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New sports and culture centre would celebrate Kerry’s noble history



Eamonn Fitzgerald gives his take on Killarney’s ambitious plans to build a Kerry Cultural & Sporting Experience on the grounds of the Fitzgerald Stadium


Lockdown 3 on Level 5 looks like continuing for some months and sport, for the most part, has come to a standstill once more, with sporting arenas silent and waiting to come alive.

The Fitzgerald Stadium is a case in point here on the Lewis Road in Killarney. However, efforts are underway once more to resurrect the ambitious plans to build the Kerry Cultural & Sporting Experience (KCSE hereafter) on the outside field on your way into the main pitch.

The project is ‘shovel ready’ with everything in place except the necessary finance to get it over the line.


Cllr Michael Gleeson first mooted the idea in 2010. I spoke to him earlier this week and first asked him what was envisaged for this centre.

“This proposed KCSE would provide a family-friendly, all-weather amenity in Killarney, the home of Irish tourism. It has two main objectives. First, it would provide a central location to encapsulate and celebrate the long and noble traditions of sport in Kerry as well as its rich traditions of history, music, literature, and folklore. It would be a provision for all genders and also, of course, catering for the necessities of people with disabilities.

“Secondly, there would be a significant spin-off for the tourism sector, providing an amenity that has long been missing in Killarney to cater for visitors on the many wet days we get here in the Kingdom.

“This all-weather amenity has been long called-for by tourist interests and by Killarney Town Council.”

A retired teacher, Gleeson has a huge interest in local politics, the environment, local history, an Ghaeilge and sport. Winner of two All-Ireland medals with Kerry in 1969 and in 1970, he was a key player with the East Kerry team which won three County Championships between 1968 and 1970. He also captained the team to the inaugural All-Ireland Club Championship in 1971.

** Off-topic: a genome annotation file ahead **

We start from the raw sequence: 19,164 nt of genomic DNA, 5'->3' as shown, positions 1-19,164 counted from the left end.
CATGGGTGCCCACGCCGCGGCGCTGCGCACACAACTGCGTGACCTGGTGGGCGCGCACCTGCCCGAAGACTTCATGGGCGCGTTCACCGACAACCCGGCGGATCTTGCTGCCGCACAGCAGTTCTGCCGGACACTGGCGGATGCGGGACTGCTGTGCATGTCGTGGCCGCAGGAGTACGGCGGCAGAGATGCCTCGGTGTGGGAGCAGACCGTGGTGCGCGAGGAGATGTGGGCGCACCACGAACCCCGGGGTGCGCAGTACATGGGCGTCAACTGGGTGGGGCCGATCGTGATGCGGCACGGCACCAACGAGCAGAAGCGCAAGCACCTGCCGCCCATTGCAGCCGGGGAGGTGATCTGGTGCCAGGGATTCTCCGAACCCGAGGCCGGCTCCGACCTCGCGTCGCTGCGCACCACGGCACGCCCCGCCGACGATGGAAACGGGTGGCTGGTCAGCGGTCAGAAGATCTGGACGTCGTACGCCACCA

Incidentally, Donie Sheehan trained those winning teams and it’s great to hear that the 94-year-old is as alert as ever, living directly across from the Fitzgerald Stadium. I have no doubt he would be very happy to see this project get underway.


I also spoke to Der Brosnan, the hard-working volunteer chairman of the Fitzgerald Stadium Committee for the past 10 years, and asked him why the committee offered a free, gratis site for the project, and if the offer still stands.

“Many people believe that the Fitzgerald Stadium is the home of Kerry football, hurling and camogie and this major project would tie in very well with our ambitions to make it more attractive for all, not just on the days of big matches. I can envisage a tour of this fine stadium, just like the tours in Croke Park and the big soccer stadia in England, which many people have experienced. We have the ideal site for the building to cater for all needs.

“We were delighted to offer a free site for this KCSE project back then and that offer still stands.”

So, what would KCSE be used for?

Kerry, Killarney, Sliabh Luachra and many other places have rich histories that need to be preserved and made accessible to the general public. KCSE can provide that accessibility.

Think of the rich musical culture of Sliabh Luachra, from Tom Billy and Patrick O'Keeffe to Denis and Julia 'The Weaver' Murphy, to Johnny O'Leary, Jimmy Doyle  and Jimmy O’Brien, Bryan O'Leary from Tureencahill and the Moriartys from Kilcummin.

The GAA in East Kerry and Kerry played a crucial role in the context of the fight for Irish Independence, the centenary of which will be celebrated this year. So many Kerry people played their part for the cause. They too should be remembered.

The story of the development of the Fitzgerald Stadium is also well worth telling. After the untimely death in 1930 of Killarney man Dick Fitzgerald, his local admirers set about building a sports stadium in his memory. A five-time All-Ireland football winner, author, referee and member of the Killarney UDC for so many years, he was also a staunch freedom fighter and was incarcerated in Frongoch jail for his part in the 1916 Rising.